Making small steps

My husband died suddenly while waiting for an operation this September, eight weeks ago. All the doctors said he’d have the op and be home in five days, very common operation, no problem. Unfortunately it appears that on the cardiac ward they didn’t notice he was having heart attacks!
Like for so many of you the world has broken, my son and I are still in shock and tears every day. The desire to just sit and cry and stare at the wall is enormous.
But.
I know that my husband doesn’t want me to have that for the rest of my life. Before he died he told me two things, that I have a voice and that I am to use it, we met at music school, and over the years I have more or less stopped singing. Secondly he told me that I am made of tungsten, that I am strong and have to use that strength. A few years ago I had a breakdown following bullying at work and have relied a lot on my husband since then because my confidence was shattered.
He didn’t know he was going to die, the doctors said they didn’t expect it, I certainly didn’t.
But he still said those things to me.
The Monday after he died I joined a folk club and I sang.
Every day I try to make a few steps forward, paperwork, sorting things in the house, seeing a friend. To begin with these were impossible tasks but I pushed myself and got them done somehow, midst tears and bouts of staring at the wall.
Dying is hard but living is harder and my love told me I had to live so I do it for him until I can be with him again. I have my son and my cat, they both need me, I have to be here for them because they don’t have anyone else to look after them, I know my husband is willing me to keep going, to find small pleasures in achieving the little goals. It’s as hard as hell but I want to see my son married, I want to see his children, I want to help him tell them about their grandfather to make him as alive for them as he still is for our son and I.
A small step every day.

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Dear Mol

I am sorry to about the loss of your husband and welcome to the online community.

Thank you for sharing your post which will be of inspiration to others. One small step every day will make the difference. Slowly but surely. Take care. xx

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Hi Mol
So sorry that you lost your husband so suddenly. Nothing prepares you for that does it. I share your pain.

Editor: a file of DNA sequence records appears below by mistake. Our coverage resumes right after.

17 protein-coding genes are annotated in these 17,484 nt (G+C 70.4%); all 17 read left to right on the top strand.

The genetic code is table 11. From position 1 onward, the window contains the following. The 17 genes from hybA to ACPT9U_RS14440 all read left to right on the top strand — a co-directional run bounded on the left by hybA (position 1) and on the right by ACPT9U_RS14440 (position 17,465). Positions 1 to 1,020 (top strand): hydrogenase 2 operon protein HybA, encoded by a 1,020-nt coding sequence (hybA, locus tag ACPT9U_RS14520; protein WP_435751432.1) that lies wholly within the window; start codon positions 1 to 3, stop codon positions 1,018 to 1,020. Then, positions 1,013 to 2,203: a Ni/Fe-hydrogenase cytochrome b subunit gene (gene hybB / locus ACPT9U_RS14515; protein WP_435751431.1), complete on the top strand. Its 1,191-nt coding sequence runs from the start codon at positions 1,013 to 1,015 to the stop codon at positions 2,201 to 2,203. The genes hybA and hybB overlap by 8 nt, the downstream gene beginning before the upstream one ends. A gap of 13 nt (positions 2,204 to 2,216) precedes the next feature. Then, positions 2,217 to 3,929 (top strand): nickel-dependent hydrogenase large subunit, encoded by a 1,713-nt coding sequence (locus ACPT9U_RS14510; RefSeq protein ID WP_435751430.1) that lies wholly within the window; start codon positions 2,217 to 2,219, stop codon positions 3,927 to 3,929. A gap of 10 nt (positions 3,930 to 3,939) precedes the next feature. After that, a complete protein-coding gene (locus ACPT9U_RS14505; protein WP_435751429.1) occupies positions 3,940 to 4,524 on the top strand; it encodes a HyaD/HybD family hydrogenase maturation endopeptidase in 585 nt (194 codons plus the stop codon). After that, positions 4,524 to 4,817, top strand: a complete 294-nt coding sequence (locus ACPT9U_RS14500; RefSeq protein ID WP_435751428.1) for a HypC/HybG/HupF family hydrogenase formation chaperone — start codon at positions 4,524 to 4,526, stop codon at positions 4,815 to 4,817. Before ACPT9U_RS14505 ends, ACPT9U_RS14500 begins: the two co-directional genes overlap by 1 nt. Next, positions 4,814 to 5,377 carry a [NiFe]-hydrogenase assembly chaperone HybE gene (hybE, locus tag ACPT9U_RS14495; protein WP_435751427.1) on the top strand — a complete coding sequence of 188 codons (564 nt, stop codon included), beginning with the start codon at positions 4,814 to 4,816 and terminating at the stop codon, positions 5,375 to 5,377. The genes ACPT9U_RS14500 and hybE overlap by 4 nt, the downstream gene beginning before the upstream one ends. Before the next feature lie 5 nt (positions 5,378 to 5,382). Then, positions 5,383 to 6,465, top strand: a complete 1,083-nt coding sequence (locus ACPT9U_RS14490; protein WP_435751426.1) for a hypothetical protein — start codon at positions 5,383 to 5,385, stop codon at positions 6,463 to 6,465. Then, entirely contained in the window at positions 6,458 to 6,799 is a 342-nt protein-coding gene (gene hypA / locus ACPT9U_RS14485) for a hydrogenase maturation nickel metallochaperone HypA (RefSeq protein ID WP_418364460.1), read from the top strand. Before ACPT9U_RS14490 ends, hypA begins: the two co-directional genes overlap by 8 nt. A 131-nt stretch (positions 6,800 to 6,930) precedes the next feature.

My husband died almost three weeks ago. Although he had lung cancer his death was also very sudden and unexpected. No time for hospitals or hospice. His heart stopped. Just like that. My days are a mixed bag of deep anguish and pain and times of, almost like another person looking in from a distance. As if part of me isn’t really here and like I’m living as a different person. It’s very hard to explain. Maybe for me this is how I’m coping (or not?).
Your post did give me some hope that things will get easier with time. I don’t have a son to take care of and keep me going but I have my daughter, her husband and two absolutely wonderful grandchildren to care about and to keep me going. They live a long way away so I can’t see them regularly but we phone or what’s app every day and for that I’m grateful else I think I’d go mad.
Thanks for your post. Take care.

Hi Joules,
I can understand your shock and feel for you.
I take comfort in knowing that when he died my husband wasn’t expecting it, he was a living one second and then dead. I hope he didn’t realise and felt no fear. As I said it’s living that’s hard, living after they have gone. A couple of days ago I went into complete melt down over something, while annoying, was probably quite easy to fix. But it was something he would have fixed. He would have known exactly what to do while my son and I had no idea and we both panicked. It opened the flood gates for me and so much of what I had been controlling to save my son the reality of what I am going through burst out. I am trying so hard to be positive, grieve gently but then one stupid thing happens and wham I hit a wall. I frightened the hell out of my son but I think he understands, he has been frightened that I will kill myself but now I hope he knows that I won’t, because I have to be here for him. I might go into melt down, I might scream and shout, I might even throw things at the wall, haven’t yet! But I will be here for him for as long as I can. I think that is the key for me at least, I have found what I MUST live for and if I MUST live it has to be a LIFE.
When my father died my mother refused to live a life she settled into a circle of depression and anxiety and anger, taking it out on those around her, principally me. I’ve learnt from that that I must protect my son, help him through his grief, show him that it’s Ok to continue living and trying to enjoy yourself. When we had the funeral I asked, no told, everyone to wear what they would wear to a party, no black, no grey, happy clothes. My husband loved a party especially a party at home so we had his final party at home. All his friends together. I asked a few from different times of his life to say two minutes about the person they had known at the time they had known him, many hadn’t seen him for years, as long as 40years in some instance. The overwhelming message that came out was about a person who was a generous soul, who treated others gently and fairly and was loved and liked by those who knew him.
So I will continue to live, try to continue to party and try to be as gentle and loving as he was, for him and for my son. It isn’t easy, I will hit the wall many more times and I’ll try not to beat myself up when I do. X

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